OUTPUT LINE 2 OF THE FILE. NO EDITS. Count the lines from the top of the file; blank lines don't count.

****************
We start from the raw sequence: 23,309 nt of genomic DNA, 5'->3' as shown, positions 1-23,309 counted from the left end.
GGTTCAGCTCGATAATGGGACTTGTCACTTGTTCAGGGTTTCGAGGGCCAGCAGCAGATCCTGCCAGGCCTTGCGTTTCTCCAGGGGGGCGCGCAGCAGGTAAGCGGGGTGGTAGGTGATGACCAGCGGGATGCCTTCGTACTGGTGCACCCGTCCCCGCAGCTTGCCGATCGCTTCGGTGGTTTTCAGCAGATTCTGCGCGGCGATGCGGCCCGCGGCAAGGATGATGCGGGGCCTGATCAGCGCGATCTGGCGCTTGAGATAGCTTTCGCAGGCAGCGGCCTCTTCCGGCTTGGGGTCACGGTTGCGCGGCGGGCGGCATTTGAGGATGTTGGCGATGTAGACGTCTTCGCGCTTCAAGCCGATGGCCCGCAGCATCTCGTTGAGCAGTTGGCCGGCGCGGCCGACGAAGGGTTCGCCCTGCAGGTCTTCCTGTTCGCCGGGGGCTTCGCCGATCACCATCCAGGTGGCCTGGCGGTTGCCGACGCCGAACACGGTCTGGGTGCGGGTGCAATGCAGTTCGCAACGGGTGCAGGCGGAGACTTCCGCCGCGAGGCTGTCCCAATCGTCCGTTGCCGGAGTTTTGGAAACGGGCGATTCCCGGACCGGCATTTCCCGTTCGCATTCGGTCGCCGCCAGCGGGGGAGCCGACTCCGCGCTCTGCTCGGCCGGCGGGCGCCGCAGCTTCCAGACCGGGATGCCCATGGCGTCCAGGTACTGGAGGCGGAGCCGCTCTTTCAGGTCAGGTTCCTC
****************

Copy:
GGTTCAGCTCGATAATGGGACTTGTCACTTGTTCAGGGTTTCGAGGGCCAGCAGCAGATCCTGCCAGGCCTTGCGTTTCTCCAGGGGGGCGCGCAGCAGGTAAGCGGGGTGGTAGGTGATGACCAGCGGGATGCCTTCGTACTGGTGCACCCGTCCCCGCAGCTTGCCGATCGCTTCGGTGGTTTTCAGCAGATTCTGCGCGGCGATGCGGCCCGCGGCAAGGATGATGCGGGGCCTGATCAGCGCGATCTGGCGCTTGAGATAGCTTTCGCAGGCAGCGGCCTCTTCCGGCTTGGGGTCACGGTTGCGCGGCGGGCGGCATTTGAGGATGTTGGCGATGTAGACGTCTTCGCGCTTCAAGCCGATGGCCCGCAGCATCTCGTTGAGCAGTTGGCCGGCGCGGCCGACGAAGGGTTCGCCCTGCAGGTCTTCCTGTTCGCCGGGGGCTTCGCCGATCACCATCCAGGTGGCCTGGCGGTTGCCGACGCCGAACACGGTCTGGGTGCGGGTGCAATGCAGTTCGCAACGGGTGCAGGCGGAGACTTCCGCCGCGAGGCTGTCCCAATCGTCCGTTGCCGGAGTTTTGGAAACGGGCGATTCCCGGACCGGCATTTCCCGTTCGCATTCGGTCGCCGCCAGCGGGGGAGCCGACTCCGCGCTCTGCTCGGCCGGCGGGCGCCGCAGCTTCCAGACCGGGATGCCCATGGCGTCCAGGTACTGGAGGCGGAGCCGCTCTTTCAGGTCAGGTTCCTC